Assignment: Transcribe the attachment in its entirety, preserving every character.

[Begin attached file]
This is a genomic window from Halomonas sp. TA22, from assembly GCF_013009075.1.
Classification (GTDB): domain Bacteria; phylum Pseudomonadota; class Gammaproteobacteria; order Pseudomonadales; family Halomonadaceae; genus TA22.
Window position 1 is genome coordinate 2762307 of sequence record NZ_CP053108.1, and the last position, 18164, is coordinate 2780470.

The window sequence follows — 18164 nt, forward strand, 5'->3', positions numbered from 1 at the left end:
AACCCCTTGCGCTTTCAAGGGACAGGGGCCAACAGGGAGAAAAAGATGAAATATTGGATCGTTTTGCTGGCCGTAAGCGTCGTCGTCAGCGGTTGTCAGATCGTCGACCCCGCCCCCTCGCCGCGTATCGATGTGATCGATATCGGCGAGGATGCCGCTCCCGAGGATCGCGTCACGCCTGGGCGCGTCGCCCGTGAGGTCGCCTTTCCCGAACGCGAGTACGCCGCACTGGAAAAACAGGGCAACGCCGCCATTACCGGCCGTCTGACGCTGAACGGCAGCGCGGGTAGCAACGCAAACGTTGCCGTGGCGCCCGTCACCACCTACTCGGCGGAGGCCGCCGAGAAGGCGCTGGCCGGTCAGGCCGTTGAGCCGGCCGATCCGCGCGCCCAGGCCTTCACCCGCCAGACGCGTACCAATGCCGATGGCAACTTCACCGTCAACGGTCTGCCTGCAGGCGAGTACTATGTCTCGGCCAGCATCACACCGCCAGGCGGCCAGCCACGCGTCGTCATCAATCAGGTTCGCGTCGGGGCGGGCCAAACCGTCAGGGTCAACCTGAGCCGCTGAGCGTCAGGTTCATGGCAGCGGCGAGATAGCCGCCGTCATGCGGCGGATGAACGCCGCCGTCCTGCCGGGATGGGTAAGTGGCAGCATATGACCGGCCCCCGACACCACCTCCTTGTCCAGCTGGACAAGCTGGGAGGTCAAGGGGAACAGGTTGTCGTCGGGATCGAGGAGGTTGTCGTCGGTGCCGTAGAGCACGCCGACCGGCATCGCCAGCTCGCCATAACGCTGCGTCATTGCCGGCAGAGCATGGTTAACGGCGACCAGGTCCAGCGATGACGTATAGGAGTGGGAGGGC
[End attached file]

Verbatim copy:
This is a genomic window from Halomonas sp. TA22, from assembly GCF_013009075.1.
Classification (GTDB): domain Bacteria; phylum Pseudomonadota; class Gammaproteobacteria; order Pseudomonadales; family Halomonadaceae; genus TA22.
Window position 1 is genome coordinate 2762307 of sequence record NZ_CP053108.1, and the last position, 18164, is coordinate 2780470.

The window sequence follows — 18164 nt, forward strand, 5'->3', positions numbered from 1 at the left end:
AACCCCTTGCGCTTTCAAGGGACAGGGGCCAACAGGGAGAAAAAGATGAAATATTGGATCGTTTTGCTGGCCGTAAGCGTCGTCGTCAGCGGTTGTCAGATCGTCGACCCCGCCCCCTCGCCGCGTATCGATGTGATCGATATCGGCGAGGATGCCGCTCCCGAGGATCGCGTCACGCCTGGGCGCGTCGCCCGTGAGGTCGCCTTTCCCGAACGCGAGTACGCCGCACTGGAAAAACAGGGCAACGCCGCCATTACCGGCCGTCTGACGCTGAACGGCAGCGCGGGTAGCAACGCAAACGTTGCCGTGGCGCCCGTCACCACCTACTCGGCGGAGGCCGCCGAGAAGGCGCTGGCCGGTCAGGCCGTTGAGCCGGCCGATCCGCGCGCCCAGGCCTTCACCCGCCAGACGCGTACCAATGCCGATGGCAACTTCACCGTCAACGGTCTGCCTGCAGGCGAGTACTATGTCTCGGCCAGCATCACACCGCCAGGCGGCCAGCCACGCGTCGTCATCAATCAGGTTCGCGTCGGGGCGGGCCAAACCGTCAGGGTCAACCTGAGCCGCTGAGCGTCAGGTTCATGGCAGCGGCGAGATAGCCGCCGTCATGCGGCGGATGAACGCCGCCGTCCTGCCGGGATGGGTAAGTGGCAGCATATGACCGGCCCCCGACACCACCTCCTTGTCCAGCTGGACAAGCTGGGAGGTCAAGGGGAACAGGTTGTCGTCGGGATCGAGGAGGTTGTCGTCGGTGCCGTAGAGCACGCCGACCGGCATCGCCAGCTCGCCATAACGCTGCGTCATTGCCGGCAGAGCATGGTTAACGGCGACCAGGTCCAGCGATGACGTATAGGAGTGGGAGGGC